What Is Resource Management?

So what is resource management? Resource management is the process of pre-planning, scheduling, and allocating your resources to maximize efficiency.   Resource Management Software allows businesses to manage all aspects of their business from IT, Engineering, HR, and also resource portfolio management.

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A resource is anything that is needed to execute a task or project — this can be the skill sets of employees or the adoption of software. There are, therefore, many types of resource management, depending on the type of project you’re working on. For example, if you’re planning an event, a few resources include scheduling out staff for the event, planning what vendors to use for promotional materials, investing software that allows attendees to register, and budgeting for everything from giveaways to catering.

Why is effective resource management important?

Resource management as part of project management is all about doing more with less. Nobody likes waste, especially in business. Resource management is centered around optimization and efficiency. When you know what you need to make a project successful, you can effectively understand how to plan resources in an efficient way.

To some companies, optimum efficiency is so important that they hire someone solely devoted to resource management; also known as a resource manager. What does a resource manager do? While project managers are responsible for creating and assigning tasks to get the project done, resource managers are accountable for allocating the resources needed to make the project a success.  To help with this process, resource management tools can help manage and optimize better than spreadsheets.

What are the advantages to resource management?

  1. Avoids unforeseen hiccups: By understanding your resources upfront and planning how to use them,  you can troubleshoot gaps or problems before they happen.
  2. Prevents burnout: Effective resource management allows you to avoid “overallocation” or “dependency” of resources by gaining insight into your team’s workload.
  3. Provides a safety net: Let’s say the project was not successful due to lack of resources (it happens). Resource planning and management establishes that you did everything you could with what you had.
  4. Builds transparency: Other teams can gain visibility into your team’s bandwidth, and plan accordingly if your team is at maximum capacity or available to take on new projects.
  5. Measures efficiency: With a high-level understanding of what’s needed to manage and execute an upcoming project, you can effectively plan and measure ROI and utilization vs efficiency.

Types of Resource Management | IT Resource Management

It seems I’m presented almost weekly with fresh industry statistics that tell me that project management success rates continue to be low – as measured by projects that are delivered on-time, within budget and to the satisfaction of the business customer.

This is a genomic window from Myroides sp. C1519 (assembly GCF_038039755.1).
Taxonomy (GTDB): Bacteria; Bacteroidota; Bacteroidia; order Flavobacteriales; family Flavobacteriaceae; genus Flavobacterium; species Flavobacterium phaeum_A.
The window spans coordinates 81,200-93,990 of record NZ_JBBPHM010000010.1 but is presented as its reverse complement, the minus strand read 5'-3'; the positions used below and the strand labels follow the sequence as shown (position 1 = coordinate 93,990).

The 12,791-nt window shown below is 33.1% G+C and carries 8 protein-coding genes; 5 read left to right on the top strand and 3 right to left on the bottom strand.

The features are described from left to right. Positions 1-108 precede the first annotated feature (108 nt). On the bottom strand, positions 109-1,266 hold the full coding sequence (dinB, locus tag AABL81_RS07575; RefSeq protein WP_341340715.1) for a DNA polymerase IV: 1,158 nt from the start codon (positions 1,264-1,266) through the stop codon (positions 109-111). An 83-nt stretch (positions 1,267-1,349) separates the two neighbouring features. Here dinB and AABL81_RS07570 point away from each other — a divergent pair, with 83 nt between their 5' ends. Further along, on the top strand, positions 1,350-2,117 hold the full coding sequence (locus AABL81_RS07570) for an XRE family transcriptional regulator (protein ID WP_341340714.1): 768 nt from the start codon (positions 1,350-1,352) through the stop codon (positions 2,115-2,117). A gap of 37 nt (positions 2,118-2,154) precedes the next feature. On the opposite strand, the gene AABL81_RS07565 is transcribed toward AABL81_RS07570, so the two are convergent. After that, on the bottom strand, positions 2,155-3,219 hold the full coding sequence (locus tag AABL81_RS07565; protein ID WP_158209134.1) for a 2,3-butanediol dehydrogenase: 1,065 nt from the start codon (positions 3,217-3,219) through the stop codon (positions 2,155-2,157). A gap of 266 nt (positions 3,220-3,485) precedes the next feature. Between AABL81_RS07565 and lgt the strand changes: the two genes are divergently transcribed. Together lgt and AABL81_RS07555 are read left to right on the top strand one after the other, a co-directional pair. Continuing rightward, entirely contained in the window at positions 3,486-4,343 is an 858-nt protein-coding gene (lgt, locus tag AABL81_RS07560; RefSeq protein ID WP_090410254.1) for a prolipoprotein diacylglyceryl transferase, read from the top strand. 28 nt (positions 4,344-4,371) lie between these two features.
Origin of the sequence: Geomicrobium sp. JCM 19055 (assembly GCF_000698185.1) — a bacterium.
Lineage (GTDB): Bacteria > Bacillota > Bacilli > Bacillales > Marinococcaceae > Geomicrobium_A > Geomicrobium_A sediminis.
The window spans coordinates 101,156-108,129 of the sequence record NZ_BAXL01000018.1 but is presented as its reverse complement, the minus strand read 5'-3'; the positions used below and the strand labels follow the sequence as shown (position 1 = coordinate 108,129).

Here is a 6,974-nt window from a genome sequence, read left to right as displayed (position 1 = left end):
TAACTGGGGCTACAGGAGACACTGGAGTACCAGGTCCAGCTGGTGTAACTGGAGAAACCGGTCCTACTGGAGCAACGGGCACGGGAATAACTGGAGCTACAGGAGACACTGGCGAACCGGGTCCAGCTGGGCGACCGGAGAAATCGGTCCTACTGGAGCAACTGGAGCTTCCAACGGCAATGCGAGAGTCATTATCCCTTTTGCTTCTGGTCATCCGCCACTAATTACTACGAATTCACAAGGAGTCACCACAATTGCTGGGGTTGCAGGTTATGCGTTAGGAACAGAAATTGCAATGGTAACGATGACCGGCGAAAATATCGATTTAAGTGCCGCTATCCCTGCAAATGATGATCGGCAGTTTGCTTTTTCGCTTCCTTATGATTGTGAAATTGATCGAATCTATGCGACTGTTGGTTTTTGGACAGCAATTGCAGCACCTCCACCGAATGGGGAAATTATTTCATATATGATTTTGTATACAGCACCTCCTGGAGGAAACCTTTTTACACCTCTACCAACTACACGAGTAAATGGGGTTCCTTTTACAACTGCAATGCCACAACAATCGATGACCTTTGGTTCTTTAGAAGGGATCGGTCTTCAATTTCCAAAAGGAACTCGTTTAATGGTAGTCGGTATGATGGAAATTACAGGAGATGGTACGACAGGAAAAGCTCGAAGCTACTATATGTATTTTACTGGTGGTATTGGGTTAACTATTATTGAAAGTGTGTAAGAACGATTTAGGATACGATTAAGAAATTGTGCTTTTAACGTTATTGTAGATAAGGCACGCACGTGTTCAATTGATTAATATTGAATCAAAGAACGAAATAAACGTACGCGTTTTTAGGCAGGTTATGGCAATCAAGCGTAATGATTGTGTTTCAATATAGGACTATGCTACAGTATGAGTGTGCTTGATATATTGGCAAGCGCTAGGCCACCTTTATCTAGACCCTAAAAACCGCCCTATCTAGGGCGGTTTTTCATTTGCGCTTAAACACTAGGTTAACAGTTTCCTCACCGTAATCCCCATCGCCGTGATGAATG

Our prospects put a voice to those numbers, with complaints such as “I’ve invested so much money and time in project management training, different software tools, and sophisticated measurement techniques. I’m still not delivering on time consistently – or viewed as successful by my management. And my project managers are frustrated too.”

Indeed, it’s a constant battle. The good news is that we’re starting to see a way out of this frustrating pattern. This is partly due to new advancements in software tools, IT resource management software, that better support the project lifecycle, but also due to a growing recognition by senior IT executives that improving project outcomes starts at the top.

Core to this effort is learning how to optimize your resource utilization across all of IT – which ultimately will give you the planning flexibility you need to keep the right people on the right projects. Additionally, when faced with the all-too-common unplanned change request, you will know exactly what your trade-offs are and what choices you can offer your business customers. Making such informed choices will reduce the number of projects in jeopardy.

Engineering Resource Management

Ever witnessed a project succeed without diligent resource planning? That’s a rhetorical question. Resource planning is at the core of successful project delivery and organizational efficiency. It ascertains that the right workforce with the right expertise is allocated to the respective projects. Multinational corporations and growing businesses are investing substantially to streamline their resource planning process.

A study revealed that 53% of decision-makers consider enterprise resource planning an investment priority, particularly investing in a resource management tool.

Like every other industry, engineering firms require a systematic resource planning process. Engineering projects demand niche skill sets and need heavy and expensive equipment during various stages of the project lifecycle. Resource managers and project managers strive from the very beginning to identify the appropriate resources, understand their availability, and fulfill these demands.

oof resource plan, they may encounter bottlenecks in the future, bringing the projects to a halt.

Thus, engineering resource planning with Engeering Project Management Software is an integral part of successful project delivery within time and budget.

This article emphasizes the significance of resource planning in engineering projects and some strategic tips to get the process right.

The required resources in engineering projects

Unlike other industries, projects that fall under the engineering domain require diverse skill sets and resources. Let us understand these requirements in detail:

1. Human resources